Wednesday, September 16, 2009


I don't cry at movies very often. My ex-husband used to joke that I was hard hearted at movies, while he would bawl. I'm not one of those stoic, emotionless people who are not easily moved. Actually, I'm very easily moved. But a movie is an escape for me, and although I lose myself in it, I alse separate myself from it. I've cried at Titanic (just a few tears, nothing major), but I have all out bawled at The Piano and My Life (with Michael Keaton). Usually people think I'm crazy to cry at those two movies, but I literally sobbed at those movies, gasping for breath.

Tonight, I was at a friend's house and we watched "P.S. I Love You". Yeah, I cried. I nearly teared up several times in the movie, but the point where I really lost it is when she realized. . . . . .she was alone indefinitely. That was the moment when she finally accepted the loss of her husband and the reality of moving on without any help. That was also the time that she said, "I promised I would never let a man hurt me again."

I remember in my divorce, realizing that I was alone IN a marriage. But then when we physically parted ways, the loneliness was overwhelming. The silence was deafening, and the hurt was numbing. I mean, how was I supposed to move on? My parents hadn't divorced. My sister hadn't divorced. I had no idea how to cope. And just as in the movie, I had been hurt before. I had been in an abusive relationship, and after that I swore no man would ever hurt me again. And yet, I trusted again and it all crumbled on me.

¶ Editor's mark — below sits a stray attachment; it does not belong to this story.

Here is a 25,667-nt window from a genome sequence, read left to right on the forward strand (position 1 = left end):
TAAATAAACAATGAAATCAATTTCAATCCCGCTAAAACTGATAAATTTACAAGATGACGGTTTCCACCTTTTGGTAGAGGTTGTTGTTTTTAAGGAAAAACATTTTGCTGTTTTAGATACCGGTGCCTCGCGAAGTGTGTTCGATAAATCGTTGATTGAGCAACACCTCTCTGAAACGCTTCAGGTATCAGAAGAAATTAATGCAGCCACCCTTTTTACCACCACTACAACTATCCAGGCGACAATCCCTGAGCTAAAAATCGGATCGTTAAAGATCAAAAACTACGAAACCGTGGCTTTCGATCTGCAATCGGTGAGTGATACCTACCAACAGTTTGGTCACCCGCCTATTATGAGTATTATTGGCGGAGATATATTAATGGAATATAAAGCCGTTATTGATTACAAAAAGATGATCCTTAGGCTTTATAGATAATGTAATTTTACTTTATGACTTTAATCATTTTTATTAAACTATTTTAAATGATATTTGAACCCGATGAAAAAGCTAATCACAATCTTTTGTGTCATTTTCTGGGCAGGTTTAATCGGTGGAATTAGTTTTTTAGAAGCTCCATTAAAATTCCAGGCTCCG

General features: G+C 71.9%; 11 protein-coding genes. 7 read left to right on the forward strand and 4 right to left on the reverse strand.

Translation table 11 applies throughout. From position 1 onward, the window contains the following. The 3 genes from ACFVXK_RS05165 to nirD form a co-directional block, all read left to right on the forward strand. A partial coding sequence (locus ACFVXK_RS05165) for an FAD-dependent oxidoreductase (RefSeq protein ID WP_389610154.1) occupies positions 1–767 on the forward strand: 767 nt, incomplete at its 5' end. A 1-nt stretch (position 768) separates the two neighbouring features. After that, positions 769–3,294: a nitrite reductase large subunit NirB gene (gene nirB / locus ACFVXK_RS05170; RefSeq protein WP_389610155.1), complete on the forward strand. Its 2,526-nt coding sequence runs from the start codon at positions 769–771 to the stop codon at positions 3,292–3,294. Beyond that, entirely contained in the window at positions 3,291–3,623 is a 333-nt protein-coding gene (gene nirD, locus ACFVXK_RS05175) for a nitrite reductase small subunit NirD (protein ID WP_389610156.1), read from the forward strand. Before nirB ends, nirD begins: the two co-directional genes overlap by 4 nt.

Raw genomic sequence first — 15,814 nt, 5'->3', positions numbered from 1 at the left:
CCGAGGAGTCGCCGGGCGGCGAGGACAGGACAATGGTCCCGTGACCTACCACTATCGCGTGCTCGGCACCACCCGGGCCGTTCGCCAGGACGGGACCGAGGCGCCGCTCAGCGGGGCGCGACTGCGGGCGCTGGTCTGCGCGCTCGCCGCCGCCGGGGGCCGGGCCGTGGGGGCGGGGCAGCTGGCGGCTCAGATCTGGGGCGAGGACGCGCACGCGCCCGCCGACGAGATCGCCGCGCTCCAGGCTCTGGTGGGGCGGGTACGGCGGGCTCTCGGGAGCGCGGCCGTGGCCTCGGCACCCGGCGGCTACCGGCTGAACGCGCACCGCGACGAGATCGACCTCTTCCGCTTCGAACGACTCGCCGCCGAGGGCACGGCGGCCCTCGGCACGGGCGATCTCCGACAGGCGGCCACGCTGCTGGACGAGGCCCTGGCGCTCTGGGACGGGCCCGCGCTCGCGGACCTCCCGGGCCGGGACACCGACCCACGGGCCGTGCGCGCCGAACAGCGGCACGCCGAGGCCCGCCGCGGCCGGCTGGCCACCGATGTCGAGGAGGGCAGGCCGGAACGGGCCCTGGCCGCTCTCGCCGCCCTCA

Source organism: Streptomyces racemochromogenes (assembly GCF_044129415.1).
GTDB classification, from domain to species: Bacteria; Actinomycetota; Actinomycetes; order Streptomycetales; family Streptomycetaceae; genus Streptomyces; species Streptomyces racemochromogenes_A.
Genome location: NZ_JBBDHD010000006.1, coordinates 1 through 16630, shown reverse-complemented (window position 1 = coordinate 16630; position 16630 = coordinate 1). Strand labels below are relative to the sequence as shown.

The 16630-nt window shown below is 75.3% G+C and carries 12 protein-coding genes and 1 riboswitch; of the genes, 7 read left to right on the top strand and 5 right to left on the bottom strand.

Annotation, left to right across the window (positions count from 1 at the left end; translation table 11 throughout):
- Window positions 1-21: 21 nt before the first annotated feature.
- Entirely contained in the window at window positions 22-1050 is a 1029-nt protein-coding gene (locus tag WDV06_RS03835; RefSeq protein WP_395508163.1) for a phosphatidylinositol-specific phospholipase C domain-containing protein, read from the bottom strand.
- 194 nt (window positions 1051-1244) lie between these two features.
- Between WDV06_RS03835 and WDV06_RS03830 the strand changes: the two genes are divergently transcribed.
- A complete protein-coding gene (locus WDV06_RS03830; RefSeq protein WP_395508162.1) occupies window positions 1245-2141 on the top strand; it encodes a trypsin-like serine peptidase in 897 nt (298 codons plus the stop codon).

And so, this movie touched my heart. I felt like I was reliving that void--a void that is still there today, but that isn't raw anymore. I had to learn to be strong by myself. I had to learn to get out of bed each day, anyway. I had to learn to exist in a way I never wanted. I still don't like to be at home all alone, but that's what my dogs are for.

I hurt for anyone experiencing this pain, but life does get better. Trust me. And I think I need to go to Ireland to find me a hottie musician with an accent. . . . .